Despite its economic bust, Ireland continued to win significant foreign direct investment in 2010, with overseas companies creating 11,000 jobs, and making a total investment of Euro 500 million in R&D and Innovation. The average number of jobs per investment was double the 2009 level, when 4,615 were created, according to the annual review of the inward investment body IDA Ireland published this week.
This is despite the fact that globally foreign direct investment declined by 8 per cent, according to the OECD. In total, there were 126 investments, with 47 companies, including the telecoms company Telefonica, investing in Ireland for the first time, while HP, Accenture, Citi, Google, Facebook and Eli Lilly recruited new staff.
However, Ireland’s dire economic state did take its toll, with foreign companies cutting 9,545 jobs leaving an overall increase in jobs at IDA-supported companies of 1,352.
In total, companies that the IDA has attracted to invest in Ireland directly employ 139,000 people and account for €110 billion, or over 75 per cent of total Irish exports in goods and services. These companies contribute over €19 billion in direct expenditure to the Irish economy.
Minister for Enterprise, Trade and Innovation, Batt O'Keeffe O’Keeffe cited Ireland’s 12.5 per cent corporate tax rate and the government’s strategy of investing in science as the main attractions. “Despite the period of global recession over the past two years our value proposition to multinational firms, either operating here or choosing to hub in Ireland for the first time, remains one of the strongest in the world,” O’Keeffe said, adding, “It is clear from these results that the government’s investment strategy for science, technology and innovation is the right one to create high-quality jobs and support export-led economic recovery.”
In March 2010, IDA published Horizon 2020, its strategy for the next decade, giving its view of how the environment in which it operates will change over the next ten years, and the opportunities for foreign direct investment created by global trends.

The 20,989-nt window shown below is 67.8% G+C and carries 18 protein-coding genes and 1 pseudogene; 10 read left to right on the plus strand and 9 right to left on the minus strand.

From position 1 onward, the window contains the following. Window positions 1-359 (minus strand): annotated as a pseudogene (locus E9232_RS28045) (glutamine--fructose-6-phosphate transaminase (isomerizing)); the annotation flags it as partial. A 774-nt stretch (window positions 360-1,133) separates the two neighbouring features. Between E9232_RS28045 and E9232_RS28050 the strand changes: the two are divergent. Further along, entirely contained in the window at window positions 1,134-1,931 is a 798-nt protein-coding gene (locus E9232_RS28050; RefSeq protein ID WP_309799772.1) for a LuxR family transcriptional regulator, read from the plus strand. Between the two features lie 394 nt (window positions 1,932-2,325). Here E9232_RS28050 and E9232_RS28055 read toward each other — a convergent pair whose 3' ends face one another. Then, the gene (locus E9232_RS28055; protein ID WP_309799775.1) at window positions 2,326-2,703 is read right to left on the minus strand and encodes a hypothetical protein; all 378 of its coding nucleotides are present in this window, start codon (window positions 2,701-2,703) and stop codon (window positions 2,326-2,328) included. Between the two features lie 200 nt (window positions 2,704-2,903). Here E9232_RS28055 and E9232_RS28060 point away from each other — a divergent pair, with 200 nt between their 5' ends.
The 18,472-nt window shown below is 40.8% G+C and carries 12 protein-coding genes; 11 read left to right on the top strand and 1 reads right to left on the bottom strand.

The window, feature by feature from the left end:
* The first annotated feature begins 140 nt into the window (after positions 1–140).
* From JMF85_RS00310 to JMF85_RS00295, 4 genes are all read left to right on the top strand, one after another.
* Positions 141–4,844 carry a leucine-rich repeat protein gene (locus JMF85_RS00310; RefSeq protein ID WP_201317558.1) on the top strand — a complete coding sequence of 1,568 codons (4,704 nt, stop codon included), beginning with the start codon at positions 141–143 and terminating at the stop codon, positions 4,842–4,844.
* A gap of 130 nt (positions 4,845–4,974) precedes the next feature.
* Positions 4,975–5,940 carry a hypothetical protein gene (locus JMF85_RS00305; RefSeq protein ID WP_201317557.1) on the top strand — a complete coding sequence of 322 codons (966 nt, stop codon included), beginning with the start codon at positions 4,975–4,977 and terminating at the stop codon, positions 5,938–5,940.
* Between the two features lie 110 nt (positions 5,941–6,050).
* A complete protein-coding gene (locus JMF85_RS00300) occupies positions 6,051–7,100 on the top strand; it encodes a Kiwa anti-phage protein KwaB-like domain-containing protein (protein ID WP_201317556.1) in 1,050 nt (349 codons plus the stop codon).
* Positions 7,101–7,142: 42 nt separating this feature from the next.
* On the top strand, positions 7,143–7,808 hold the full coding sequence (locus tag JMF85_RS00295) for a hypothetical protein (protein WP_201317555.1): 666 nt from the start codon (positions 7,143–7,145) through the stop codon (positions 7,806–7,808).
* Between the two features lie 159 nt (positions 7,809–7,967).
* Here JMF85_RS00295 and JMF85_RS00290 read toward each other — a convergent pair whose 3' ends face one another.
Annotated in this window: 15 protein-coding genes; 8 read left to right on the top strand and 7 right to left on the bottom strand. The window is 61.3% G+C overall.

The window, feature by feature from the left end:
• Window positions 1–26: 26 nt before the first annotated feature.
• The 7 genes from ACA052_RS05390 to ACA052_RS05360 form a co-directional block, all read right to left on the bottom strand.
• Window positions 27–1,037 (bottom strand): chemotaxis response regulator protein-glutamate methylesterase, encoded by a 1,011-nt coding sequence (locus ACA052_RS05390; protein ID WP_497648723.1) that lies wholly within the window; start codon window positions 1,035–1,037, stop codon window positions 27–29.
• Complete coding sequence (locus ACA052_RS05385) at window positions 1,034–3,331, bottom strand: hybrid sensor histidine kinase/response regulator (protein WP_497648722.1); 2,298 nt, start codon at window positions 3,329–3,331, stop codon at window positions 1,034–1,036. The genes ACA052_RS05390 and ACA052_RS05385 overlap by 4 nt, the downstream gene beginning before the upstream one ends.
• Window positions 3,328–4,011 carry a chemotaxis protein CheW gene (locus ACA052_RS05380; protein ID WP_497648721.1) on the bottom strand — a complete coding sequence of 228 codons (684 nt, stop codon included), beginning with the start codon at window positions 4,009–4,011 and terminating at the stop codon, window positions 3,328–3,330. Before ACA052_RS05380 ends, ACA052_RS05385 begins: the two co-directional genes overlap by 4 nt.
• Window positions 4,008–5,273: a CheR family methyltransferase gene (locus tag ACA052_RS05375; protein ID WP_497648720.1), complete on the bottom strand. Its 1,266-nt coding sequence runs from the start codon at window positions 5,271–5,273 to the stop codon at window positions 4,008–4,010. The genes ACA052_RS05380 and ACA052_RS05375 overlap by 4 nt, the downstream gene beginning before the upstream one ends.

One aim of the strategy is to encourage more companies to invest in high value R&D operations, which the IDA believes will encourage inward investors to plant deeper roots. “It has been encouraging to see that a large number of existing clients announced expansion and diversification investments. These involved skills uplift, technology uplift, RD&I in product and process, and energy initiatives or taking on new mandates in order to increase their Irish operations’ strategic importance within their parent corporations,” says the annual review.
Companies that announced expansion and diversification investments in 2010 included, HP, SAP, Google, PayPal, eBay, AOL, Eli Lilly, Merck, Stream Global Services, ServiceSource, Salesforce.com, and Accenture
Research, Development & Innovation
In 2010 the IDA won a number of high-value RD&I projects for Ireland, with over €500 million in new investment from companies including IBM (Smarter Cities), United Technologies Research Centre (Renewable Energies), Alcatel-Lucent /Bell Labs, HP, Biotrin, and Accenture’s Global Analytics Centre. Many international investors are collaborating in initiatives funded by Science Foundation Ireland.